Question Watch *N Play *N Compete *N
League of Legends 14.36% 28 10.38% 19 6.90% 2
Defense of the Ancients/DOTA 1.03% 2 1.09% 2 3.45% 1
Smite, Battleground of the Gods 1.03% 2 1.64% 3 6.90% 2
Multiplayer FPS
Overwatch 10.77% 21 10.38% 19 20.69% 6
Counterstrike 5.64% 11 2.73% 5 6.90% 2
Call of Duty 7.18% 14 9.29% 17 3.45% 1
Paladins: Champions of the Realm 0.51% 1 0.55% 1 3.45% 1
Battle Royal
Fortnite 5.13% 10 9.84% 18 6.90% 2
Apex Legends 7.18% 14 7.65% 14 3.45% 1
PlayerUnknown’s Battlegrounds 3.59% 7 2.73% 5 0.00% 0
Sports Games
FIFA 2.56% 5 3.28% 6 0.00% 0
NBA 2k 2.05% 4 3.83% 7 0.00% 0
Madden 2.56% 5 2.73% 5 0.00% 0
Rocket League 4.62% 9 4.92% 9 3.45% 1
Tactical Shooter
Rainbow Six Siege 6.15% 12 8.20% 15 10.34% 3
World of Warcraft 3.59% 7 2.19% 4 0.00% 0
RuneScape 1.03% 2 1.64% 3 3.45% 1
Card Game
Hearthstone 3.59% 7 1.64% 3 3.45% 1
Real Time Strategy (RTS)
Starcraft II 2.56% 5 1.09% 2 6.90% 2
Fighting Game
Super Smash Bros. 9.23% 18 8.20% 15 3.45% 1
Street Fighter 2.56% 5 1.09% 2 0.00% 0
Mortal Kombat 1.54% 3 3.28% 6 3.45% 1
Other 1.54% 3 1.64% 3 3.45% 1
Total Total 195 Total 183 Total 29
*N=number of participants included in the data analysis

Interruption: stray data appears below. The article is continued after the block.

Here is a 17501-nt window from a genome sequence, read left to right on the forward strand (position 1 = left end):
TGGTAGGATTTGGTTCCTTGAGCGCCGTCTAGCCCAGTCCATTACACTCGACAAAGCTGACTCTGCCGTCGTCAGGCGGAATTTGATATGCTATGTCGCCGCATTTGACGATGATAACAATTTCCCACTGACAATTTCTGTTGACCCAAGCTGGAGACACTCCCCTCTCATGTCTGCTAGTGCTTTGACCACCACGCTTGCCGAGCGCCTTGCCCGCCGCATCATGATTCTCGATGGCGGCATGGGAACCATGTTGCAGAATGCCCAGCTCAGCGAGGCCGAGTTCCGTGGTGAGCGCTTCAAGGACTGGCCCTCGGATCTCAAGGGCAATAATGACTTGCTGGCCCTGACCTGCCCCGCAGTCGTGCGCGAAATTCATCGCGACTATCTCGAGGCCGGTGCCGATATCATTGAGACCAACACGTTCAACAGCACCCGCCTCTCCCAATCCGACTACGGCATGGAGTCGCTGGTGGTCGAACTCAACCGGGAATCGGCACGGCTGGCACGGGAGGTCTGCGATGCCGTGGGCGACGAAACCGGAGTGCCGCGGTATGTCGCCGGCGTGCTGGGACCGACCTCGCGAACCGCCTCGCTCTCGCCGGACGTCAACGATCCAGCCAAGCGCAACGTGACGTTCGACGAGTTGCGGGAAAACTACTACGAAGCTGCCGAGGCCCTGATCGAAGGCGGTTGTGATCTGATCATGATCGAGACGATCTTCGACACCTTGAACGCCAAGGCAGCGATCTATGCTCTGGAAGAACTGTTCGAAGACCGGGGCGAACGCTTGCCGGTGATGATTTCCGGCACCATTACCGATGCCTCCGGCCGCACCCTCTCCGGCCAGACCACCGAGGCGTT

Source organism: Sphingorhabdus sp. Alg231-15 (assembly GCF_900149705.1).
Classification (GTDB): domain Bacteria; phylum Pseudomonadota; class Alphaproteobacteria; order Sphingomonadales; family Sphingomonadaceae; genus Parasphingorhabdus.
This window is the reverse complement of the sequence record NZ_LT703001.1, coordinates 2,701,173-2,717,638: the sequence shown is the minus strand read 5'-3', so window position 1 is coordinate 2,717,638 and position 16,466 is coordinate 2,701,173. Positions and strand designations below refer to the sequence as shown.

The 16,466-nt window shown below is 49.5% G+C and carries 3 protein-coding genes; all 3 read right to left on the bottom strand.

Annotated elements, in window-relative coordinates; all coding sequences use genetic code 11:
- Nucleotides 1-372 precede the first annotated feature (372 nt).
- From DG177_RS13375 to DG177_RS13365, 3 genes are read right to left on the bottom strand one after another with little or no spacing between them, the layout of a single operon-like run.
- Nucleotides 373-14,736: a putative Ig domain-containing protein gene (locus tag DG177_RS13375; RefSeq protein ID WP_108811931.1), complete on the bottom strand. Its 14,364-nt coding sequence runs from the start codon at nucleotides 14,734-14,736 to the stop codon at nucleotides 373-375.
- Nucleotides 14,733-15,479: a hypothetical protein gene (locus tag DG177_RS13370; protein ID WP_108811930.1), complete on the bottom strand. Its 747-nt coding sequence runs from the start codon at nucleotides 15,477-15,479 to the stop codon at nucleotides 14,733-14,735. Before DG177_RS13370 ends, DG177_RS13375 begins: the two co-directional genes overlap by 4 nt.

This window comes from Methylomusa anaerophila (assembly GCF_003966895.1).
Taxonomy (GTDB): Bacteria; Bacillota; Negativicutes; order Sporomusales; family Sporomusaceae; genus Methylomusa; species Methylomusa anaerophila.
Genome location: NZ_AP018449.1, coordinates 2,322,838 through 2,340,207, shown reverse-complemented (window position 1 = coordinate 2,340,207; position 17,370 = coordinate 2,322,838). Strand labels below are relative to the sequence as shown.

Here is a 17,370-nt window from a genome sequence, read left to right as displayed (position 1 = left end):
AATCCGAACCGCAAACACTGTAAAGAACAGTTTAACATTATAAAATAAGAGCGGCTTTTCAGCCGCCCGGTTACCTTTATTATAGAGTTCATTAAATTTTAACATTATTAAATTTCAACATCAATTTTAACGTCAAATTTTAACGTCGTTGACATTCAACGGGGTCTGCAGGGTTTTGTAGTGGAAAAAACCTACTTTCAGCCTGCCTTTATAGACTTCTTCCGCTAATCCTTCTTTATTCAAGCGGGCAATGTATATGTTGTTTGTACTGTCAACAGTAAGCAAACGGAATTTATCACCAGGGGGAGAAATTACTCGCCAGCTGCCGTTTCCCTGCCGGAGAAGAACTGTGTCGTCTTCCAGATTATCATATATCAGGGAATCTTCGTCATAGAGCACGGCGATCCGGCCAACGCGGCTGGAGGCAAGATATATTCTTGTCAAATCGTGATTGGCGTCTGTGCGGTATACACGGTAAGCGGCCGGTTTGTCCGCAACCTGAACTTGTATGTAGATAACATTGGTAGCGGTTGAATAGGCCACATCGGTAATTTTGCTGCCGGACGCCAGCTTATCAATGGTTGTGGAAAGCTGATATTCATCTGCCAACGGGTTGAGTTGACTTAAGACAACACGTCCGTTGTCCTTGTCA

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spending “at least $1000 across 11 years of eSports.” Also, men tended to spend greater percentages
of money than women on all items (see Table 4).
Personal Benefits of Playing eSports
When examining the responses to the question, “Do you see any personal benefits to playing eSports?”,
92 (71.3%) of the students reported “yes” while only 37 (28.7%) individuals reported perceiving no
benefit. However, perceiving the presence of benefits did differ significantly between genders (p=
0.00001, Fisher’s exact test) but not college classification. Significantly more males (94.34%) than
females (55%) reported personal benefits to playing eSports.
The top five themes that emerged from the data are included in Table 5. The most cited response
was related to spending time with friends and social interactions. This response is counter to the gamer
stereotype of an isolated individual spending hours alone in their parent’s basement living on soda